Maximum road safety with minimum operational costs – this is the guiding idea behind ‘Intelligent Street Lighting’. This approach involves much more than simply replacing conventional high pressure sodium lamps with LED light sources.
Thanks to the Internet of Things (IoT) and the associated concept of the Smart City, all conceivable object and location are connected: cars, cargo containers, car parks and even street lights. These objects will each measure various parameters in their environment and digitize everyday challenges such as finding a parking space, register a change in traffic volume and feed that data into an intelligent transport system (ITS).
Street lighting is no longer an isolated sphere but part of a networked urban infrastructure. The National Programme for LED-based Home and Street Lighting was launched by Prime Minister Narendra Modi in January 2015. At its inception, the plan was to cover 100 cities by March 2016, and the remaining ones by March 2019, targeting 770 million bulbs and 35 million street lights.
The Indian government estimates, by 2020, the LED market will be $3.2 billion. However, the Electric Lamp and Component Manufacturers Association of India (ELCOMA) — the lighting industry body — is far more ambitious in its forecast. It expects LED bulbs to grow up to $6.1 billion a year and constitute 60% of the lighting industry’s turnover by 2020.
An important component of power consumption worldwide is street lighting. India is no different. Global trends in street lighting show that 18-38% of the total energy bill goes towards street lighting and therefore this is one domain that needs major attention if we look at improving efficiency of power consumption with an objective of saving energy.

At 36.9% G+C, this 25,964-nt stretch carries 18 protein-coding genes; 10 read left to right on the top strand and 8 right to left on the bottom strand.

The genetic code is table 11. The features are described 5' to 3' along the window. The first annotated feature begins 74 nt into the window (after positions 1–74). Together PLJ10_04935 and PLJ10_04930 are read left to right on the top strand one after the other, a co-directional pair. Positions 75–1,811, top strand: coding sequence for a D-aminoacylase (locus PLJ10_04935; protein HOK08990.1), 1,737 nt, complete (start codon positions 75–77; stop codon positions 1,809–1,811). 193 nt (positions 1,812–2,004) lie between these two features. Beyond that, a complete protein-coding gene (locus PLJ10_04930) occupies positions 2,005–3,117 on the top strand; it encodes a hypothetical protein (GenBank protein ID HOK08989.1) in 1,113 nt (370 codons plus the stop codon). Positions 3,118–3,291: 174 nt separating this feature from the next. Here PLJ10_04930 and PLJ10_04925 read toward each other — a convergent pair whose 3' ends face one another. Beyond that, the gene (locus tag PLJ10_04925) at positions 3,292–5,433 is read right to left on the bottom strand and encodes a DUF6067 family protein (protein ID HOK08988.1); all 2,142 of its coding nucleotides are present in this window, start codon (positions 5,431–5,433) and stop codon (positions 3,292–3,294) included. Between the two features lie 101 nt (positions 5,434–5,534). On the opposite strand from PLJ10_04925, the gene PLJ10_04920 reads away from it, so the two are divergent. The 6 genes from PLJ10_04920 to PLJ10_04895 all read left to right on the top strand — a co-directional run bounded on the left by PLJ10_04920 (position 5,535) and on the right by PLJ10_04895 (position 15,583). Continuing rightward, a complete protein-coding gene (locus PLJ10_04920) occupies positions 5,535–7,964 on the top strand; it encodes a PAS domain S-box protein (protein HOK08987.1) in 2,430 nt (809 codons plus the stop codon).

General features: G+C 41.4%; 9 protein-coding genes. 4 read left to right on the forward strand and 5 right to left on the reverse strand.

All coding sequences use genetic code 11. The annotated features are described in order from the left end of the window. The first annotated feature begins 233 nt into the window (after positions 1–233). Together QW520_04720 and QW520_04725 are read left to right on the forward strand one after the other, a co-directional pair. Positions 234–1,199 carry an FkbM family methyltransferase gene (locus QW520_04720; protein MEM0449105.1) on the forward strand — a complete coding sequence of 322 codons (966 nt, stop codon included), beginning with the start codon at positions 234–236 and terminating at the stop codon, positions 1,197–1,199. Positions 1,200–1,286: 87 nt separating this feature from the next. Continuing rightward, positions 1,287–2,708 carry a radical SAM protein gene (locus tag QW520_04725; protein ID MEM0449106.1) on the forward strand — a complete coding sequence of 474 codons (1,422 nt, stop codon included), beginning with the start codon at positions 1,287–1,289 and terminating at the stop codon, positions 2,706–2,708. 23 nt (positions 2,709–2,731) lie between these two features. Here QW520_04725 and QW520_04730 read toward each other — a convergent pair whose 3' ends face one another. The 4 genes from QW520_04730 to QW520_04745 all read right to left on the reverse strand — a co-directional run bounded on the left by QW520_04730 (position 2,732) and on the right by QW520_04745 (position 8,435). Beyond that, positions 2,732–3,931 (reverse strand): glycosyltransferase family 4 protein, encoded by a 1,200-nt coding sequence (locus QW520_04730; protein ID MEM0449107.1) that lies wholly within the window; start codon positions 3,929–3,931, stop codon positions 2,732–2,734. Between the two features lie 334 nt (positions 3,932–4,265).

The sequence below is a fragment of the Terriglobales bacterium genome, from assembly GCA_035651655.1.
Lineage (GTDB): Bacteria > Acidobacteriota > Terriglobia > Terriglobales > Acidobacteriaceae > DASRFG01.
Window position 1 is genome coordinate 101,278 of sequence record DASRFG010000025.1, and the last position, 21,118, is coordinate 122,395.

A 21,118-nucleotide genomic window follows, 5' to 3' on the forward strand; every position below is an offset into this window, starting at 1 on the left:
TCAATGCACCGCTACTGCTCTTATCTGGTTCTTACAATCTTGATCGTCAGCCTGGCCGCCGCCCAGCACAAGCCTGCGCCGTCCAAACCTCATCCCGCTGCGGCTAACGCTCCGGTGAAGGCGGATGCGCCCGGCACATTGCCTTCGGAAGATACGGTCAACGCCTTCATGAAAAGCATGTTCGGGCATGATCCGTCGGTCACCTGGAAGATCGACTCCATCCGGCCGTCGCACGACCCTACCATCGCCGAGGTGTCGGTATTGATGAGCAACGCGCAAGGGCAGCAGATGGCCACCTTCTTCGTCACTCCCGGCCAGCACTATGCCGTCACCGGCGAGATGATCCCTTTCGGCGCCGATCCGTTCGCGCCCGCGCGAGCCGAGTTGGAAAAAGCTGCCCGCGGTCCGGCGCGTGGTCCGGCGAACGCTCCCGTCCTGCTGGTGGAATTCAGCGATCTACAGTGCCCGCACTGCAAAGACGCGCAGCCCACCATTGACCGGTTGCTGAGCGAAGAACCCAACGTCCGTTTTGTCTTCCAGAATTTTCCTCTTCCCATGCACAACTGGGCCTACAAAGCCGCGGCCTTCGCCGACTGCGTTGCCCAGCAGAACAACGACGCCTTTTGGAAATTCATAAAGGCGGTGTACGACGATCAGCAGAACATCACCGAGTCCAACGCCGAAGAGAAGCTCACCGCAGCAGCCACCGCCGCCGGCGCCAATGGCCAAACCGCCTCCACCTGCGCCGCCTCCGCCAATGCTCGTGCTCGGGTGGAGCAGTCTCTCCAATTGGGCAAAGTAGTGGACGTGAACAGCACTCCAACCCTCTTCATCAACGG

In most cities, the street lights are installed and maintained by municipalities. Most urban and semi-urban cities and towns are still using a combination of fluorescent, CFL, high pressure sodium lamps or metal halide bulbs, which are not designed to meet area-wise lighting needs. Very little study or planning has gone into the illuminance required in different areas of streets addressing the needs of pedestrians and vehicular traffic alike. For instance, the lighting needs of vehicular traffic in high speed zones are different from low-speed high traffic zones. Likewise, lighting needs in road crossings are different from secondary roads. Then again, the lighting requirements of an area with vehicular traffic will vary from that of an area with high pedestrian traffic.
A one-size-fits-all approach to street lighting results in inefficient deployment of power resources and ends up in wasteful use of electricity that could have been better utilized elsewhere. Street light planning is not just about luminosity but also the ‘height’ of the lighting mast, which in turn varies based on the requirements of that particular area. Due to a lack of ‘area-wise’ study, standard tenders are issued on a ‘city-wise’ basis, leading to high operational cost incurred on street lighting. Poor maintenance of street lights is another problem, leaving large areas without adequate lighting. The municipalities are hard pressed for funds and it is the citizens who have to face the brunt.
The current government is pushing for smart cities in India with a target of putting up at least a 100 such cities, which will have at least a million residents. The estimated investment will exceed Rs.35,000Cr. In order to keep operational costs down, one sector that needs to be efficiently designed is the electricity generation, distribution and monitoring. In the context of street lighting, the government needs to give special focus on solar power generation (on grid and off grid), use of LED bulbs in street lighting and smart grid monitoring.
LED Lighting is changing the landscape of outdoor lighting. Street lighting has to be smarter to comply with new legislation, environmental challenges and requirements to reduce energy usage. Leading Lighting Solution providers GE, Philips, Osram, Tvilight and DOLL explain how Smart street lighting is very much part of intelligent cities.